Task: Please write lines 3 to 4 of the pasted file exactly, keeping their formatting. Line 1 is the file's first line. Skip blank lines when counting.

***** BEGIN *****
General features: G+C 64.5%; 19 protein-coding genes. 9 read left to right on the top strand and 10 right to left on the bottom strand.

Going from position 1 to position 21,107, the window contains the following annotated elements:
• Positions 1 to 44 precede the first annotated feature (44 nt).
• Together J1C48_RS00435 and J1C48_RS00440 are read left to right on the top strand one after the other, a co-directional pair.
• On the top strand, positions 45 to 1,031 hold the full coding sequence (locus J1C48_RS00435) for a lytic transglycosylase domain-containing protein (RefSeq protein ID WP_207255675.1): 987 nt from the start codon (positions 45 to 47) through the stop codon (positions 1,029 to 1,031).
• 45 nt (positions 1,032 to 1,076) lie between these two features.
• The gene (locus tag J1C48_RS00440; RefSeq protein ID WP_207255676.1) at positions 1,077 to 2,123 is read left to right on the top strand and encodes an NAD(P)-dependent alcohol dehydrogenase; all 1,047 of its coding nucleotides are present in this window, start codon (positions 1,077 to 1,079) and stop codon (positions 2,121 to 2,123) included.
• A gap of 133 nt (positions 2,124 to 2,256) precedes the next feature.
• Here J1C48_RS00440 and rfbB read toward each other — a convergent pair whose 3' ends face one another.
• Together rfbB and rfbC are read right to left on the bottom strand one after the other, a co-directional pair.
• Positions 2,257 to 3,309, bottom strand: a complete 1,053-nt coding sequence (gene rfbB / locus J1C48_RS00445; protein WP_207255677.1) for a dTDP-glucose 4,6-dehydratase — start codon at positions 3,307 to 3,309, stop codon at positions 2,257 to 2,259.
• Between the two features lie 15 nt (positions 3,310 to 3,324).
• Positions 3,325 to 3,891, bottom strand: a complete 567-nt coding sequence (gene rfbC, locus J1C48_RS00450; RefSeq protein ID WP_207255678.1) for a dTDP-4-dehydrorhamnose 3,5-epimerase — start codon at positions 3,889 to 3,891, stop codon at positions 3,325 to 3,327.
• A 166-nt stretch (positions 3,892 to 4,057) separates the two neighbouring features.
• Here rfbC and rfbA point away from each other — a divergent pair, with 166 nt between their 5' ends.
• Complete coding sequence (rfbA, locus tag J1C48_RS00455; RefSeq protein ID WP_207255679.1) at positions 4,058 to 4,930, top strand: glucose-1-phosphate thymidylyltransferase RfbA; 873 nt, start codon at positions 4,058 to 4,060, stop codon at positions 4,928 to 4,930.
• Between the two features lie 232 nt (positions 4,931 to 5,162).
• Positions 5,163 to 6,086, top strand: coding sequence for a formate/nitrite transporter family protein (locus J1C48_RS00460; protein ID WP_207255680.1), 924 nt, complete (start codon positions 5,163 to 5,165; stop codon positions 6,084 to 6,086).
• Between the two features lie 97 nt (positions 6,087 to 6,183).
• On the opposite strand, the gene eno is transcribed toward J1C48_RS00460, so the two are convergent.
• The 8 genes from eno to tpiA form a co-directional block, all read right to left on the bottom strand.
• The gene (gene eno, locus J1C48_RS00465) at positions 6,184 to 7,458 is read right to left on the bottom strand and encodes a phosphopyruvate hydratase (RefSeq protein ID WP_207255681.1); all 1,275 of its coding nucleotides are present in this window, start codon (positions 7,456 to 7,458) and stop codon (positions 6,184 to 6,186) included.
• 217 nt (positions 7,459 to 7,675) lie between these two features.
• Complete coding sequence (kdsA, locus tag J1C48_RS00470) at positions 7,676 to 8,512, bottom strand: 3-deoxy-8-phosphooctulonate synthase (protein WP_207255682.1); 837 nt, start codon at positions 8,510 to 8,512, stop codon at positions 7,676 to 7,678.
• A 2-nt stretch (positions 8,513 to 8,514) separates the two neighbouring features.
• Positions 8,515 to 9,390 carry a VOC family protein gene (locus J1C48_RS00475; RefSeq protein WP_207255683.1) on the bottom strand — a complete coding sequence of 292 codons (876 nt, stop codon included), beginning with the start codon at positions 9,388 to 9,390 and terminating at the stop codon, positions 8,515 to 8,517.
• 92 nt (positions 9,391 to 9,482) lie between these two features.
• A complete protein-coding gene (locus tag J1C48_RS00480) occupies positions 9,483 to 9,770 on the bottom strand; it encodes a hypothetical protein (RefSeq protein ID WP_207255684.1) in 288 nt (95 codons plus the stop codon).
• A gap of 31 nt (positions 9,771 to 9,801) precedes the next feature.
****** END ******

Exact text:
• Positions 1 to 44 precede the first annotated feature (44 nt).
• Together J1C48_RS00435 and J1C48_RS00440 are read left to right on the top strand one after the other, a co-directional pair.